Who Started the Stableford Scoring System
The Stableford system was invented by Dr Frank Stableford in 1931. He created it to prevent golfers from quitting after a bad start to their game. (Cheers Frank! We’ve all experienced this.)
The points system, first used informally in 1898 at The Glamorganshire, was developed and officially used on May 16,1932 at Wallasey.
Since then, Dr Stableford is known as the Patron Saint of Golf Clubs. He was credited with creating a system that allows all players to compete on an equal basis. Stableford is used all over the globe, but especially in the UK, where it’s the preferred scoring method for club competitions, charity events, and social matches.
Have you ever played Stableford?
This guide will cover all the information you need to get started with Stableford!
What is Stableford scoring system?
“Stableford” is a golf scoring system that gives points based on the number of strokes you take per hole in relation par rather than counting strokes as in stroke play. Stableford scoring differs from stroke play in that the goal is to get the highest score.
Standard Stableford point values are:
- 0 Points Double Bogey (two strokes over par or worse)
- 1 Point – Bogey (One stroke over par)
- 2 Points – Par
- 3 Points – Birdie (One stroke under par)
- Four Points – Eagle (2 strokes below par)
- 5 Points Albatross/Double Eagle (3 strokes below par)
- 6 Points – (Four strokes under par)
The above scoring is a typical Stableford, but the points can be adjusted to suit the needs of a golfing group or event organizer. Modified Stableford is the name of scoring with adjusted points values.
The PGA’s Barracuda Championship 2019 was a modified Stableford tournament with the following points values:
- 3 Points Double Bogey (Two strokes over par or worse)
- -1 Point – Bogey (One stroke over par)
- 0 points par
- +2 Points – Birdie (One stroke under par)
- +5 points Eagle (2 strokes below par)
- (+8 Points – Albatross/Double Eagle (3 strokes below par)
Modified Stableford scores, like the example above encourages more aggressive play as there are more points for better scores and fewer points for bogeys.
Stableford System: Golf Handicaps Are Taken Into Account
Handicaps are also a factor to be considered when playing Stableford events to help players with different skill levels compete on a level playing field.
The five hardest holes on the course would be worth one stroke to a golfer with a 5-handicap. The “par” on the five hardest holes will increase by one shot. This golfer would receive par points for a 5, if one of the five hardest holes was a 4 par.
A player with a handicap of 14 will receive 14 extra shots on each hole 1-14. Don’t forget your scorecard.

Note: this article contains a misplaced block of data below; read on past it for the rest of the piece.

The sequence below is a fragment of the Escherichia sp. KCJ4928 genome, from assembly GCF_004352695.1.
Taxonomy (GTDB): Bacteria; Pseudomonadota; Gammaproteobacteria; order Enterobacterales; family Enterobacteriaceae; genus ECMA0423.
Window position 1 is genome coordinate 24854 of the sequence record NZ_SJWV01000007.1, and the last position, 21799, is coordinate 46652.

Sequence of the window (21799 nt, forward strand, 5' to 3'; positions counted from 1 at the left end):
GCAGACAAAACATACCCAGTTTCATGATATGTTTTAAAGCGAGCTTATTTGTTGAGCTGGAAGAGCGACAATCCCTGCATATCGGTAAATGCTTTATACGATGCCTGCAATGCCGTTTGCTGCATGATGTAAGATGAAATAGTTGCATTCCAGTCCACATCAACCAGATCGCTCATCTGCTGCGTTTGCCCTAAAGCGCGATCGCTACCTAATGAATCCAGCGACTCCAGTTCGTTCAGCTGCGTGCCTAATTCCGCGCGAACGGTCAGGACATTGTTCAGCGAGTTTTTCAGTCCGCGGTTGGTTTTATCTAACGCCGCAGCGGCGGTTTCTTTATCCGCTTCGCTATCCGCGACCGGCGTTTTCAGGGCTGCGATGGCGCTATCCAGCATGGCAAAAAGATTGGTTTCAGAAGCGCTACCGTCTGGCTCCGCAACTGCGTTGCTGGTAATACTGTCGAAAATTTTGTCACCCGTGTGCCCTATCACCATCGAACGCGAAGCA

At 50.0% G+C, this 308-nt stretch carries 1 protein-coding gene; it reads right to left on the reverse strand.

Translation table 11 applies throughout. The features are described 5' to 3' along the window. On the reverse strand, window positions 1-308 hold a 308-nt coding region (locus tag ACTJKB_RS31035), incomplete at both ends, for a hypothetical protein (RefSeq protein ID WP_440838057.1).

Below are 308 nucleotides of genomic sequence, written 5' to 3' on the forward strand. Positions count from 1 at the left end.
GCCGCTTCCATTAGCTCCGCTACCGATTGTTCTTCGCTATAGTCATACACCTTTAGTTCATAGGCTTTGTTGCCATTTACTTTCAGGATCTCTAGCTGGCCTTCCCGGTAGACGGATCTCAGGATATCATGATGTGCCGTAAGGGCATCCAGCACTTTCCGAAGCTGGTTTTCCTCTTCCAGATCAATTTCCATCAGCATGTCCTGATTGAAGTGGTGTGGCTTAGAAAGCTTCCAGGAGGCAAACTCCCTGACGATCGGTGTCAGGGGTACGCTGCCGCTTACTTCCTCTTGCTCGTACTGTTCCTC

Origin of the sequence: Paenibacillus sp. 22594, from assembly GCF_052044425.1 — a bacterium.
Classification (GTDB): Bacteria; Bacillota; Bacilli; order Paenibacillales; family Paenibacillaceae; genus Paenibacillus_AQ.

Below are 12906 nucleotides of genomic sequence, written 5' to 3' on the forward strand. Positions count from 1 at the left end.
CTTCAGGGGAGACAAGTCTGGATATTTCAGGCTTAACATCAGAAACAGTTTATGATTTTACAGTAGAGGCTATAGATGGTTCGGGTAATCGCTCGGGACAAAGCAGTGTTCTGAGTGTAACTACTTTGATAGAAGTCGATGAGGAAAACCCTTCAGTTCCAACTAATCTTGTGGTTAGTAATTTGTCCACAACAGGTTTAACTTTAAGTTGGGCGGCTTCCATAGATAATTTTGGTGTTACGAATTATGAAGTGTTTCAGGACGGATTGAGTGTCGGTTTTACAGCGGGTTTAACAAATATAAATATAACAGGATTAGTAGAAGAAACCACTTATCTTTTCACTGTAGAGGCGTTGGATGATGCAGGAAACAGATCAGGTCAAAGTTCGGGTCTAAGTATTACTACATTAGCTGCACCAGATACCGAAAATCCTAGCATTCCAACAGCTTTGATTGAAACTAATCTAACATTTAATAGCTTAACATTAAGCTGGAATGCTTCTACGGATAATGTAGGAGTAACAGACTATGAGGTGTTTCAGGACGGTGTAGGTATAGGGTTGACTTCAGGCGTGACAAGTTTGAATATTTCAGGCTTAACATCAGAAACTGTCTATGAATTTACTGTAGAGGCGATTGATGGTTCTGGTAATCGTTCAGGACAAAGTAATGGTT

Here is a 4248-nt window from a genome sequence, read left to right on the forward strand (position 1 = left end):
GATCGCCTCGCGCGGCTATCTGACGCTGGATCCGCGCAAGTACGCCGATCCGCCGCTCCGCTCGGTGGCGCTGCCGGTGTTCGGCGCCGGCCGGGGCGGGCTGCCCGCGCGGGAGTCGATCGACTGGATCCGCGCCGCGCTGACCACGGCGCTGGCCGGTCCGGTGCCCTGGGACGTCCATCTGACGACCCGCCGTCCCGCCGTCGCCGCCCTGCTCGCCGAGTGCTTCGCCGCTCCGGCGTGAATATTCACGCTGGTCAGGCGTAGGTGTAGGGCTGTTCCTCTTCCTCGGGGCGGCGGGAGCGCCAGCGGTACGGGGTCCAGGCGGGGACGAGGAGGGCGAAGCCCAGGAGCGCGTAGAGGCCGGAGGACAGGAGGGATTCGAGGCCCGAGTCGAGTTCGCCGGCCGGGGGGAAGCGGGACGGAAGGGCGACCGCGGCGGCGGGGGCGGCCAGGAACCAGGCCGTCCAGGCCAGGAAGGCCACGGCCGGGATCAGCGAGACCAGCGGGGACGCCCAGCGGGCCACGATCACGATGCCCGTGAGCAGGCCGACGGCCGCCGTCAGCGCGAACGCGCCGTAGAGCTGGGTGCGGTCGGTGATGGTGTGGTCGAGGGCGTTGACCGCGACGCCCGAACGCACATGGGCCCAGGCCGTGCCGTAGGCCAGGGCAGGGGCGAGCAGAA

After the handicap adjustment, if the Stroke index 1 hole is par-5 and a player records a Par, this will be recorded as a Birdie and three points.
A player with a handicap greater than 18 is entitled to 2 extra shots on certain holes. A 20 handicapper, for example, gets two extra shots at the Stroke Index 1 and 2 holes. You can earn four points for a par.
What Is a Good Stableford Score?
As many golfers can attest, anything over 32 points is a respectable score.
You’ve played a fantastic round if you reach the 40-point threshold. Congratulations!
What is Modified Version of Stableford?
A slightly more difficult version of Stableford is also available, as the name implies. The modified Stableford offers more points to players who score below par.
Modified Stableford penalizes players for bad play more harshly than traditional Stableford by removing points if they score above par. Modified Stableford scoring is as follows:
Albatross (3-under-par) = 8 points
Eagle (2-under-par) = 5 points
Birdie (1-under-par) = 2 points
Par (level = 0)
Bogey (over-par) = 1 point
Double Bogey (2-over-par) or worse = -3 Points
This points system is used by the PGA Tour’s Barracuda Championship.
Stableford Golf Scoring Questions and Answers
What is Stableford score?
Stableford, a golf scoring system, awards points to players based on how many strokes they take on each hole in relation to the par of the hole. The goal is to collect the most points in a round rather than the fewest strokes, as with traditional stroke play.
What is stroke index?
The stroke index (SI), or relative difficulty of a golf hole, is determined by its position on the course. The hole with SI 1, is the most difficult hole on the golf course. Meanwhile, the hole with SI 18, on an 18 hole course, is the easiest. The stroke index is used to determine the number of handicap strokes that are allocated on each hole. If a player is handicapped 10, he will get an extra shot for the holes that have stroke indexes from 1 to 10.
What's a good Stableford Score?
The “good” Stableford can be subjective, and it depends on the player’s handicap as well as the difficulty of the course. In general, however, if the golfer scores 36 Stableford, then they have played according to their handicap. A score of 36 or more indicates that the golfer has played better than his handicap for the day.
Does handicap affect Stableford scores?
You can earn Stableford points by using your handicap to get extra shots on certain holes. If you have a 15-stroke handicap, you would get an additional shot at the 15 hardest holes. On a hole that you would normally get 2 points for a par, your handicap stroke could give you 3 points, which is basically a bogey.
What is the difference between Stableford and traditional stroke play?
The goal of traditional stroke play is to finish the round with the fewest strokes as possible. Each shot counts towards your total. The goal of Stableford is to accumulate points. Stableford doesn’t punish a bad hole as much as stroke play. It can be more enjoyable and forgiving for some golfers.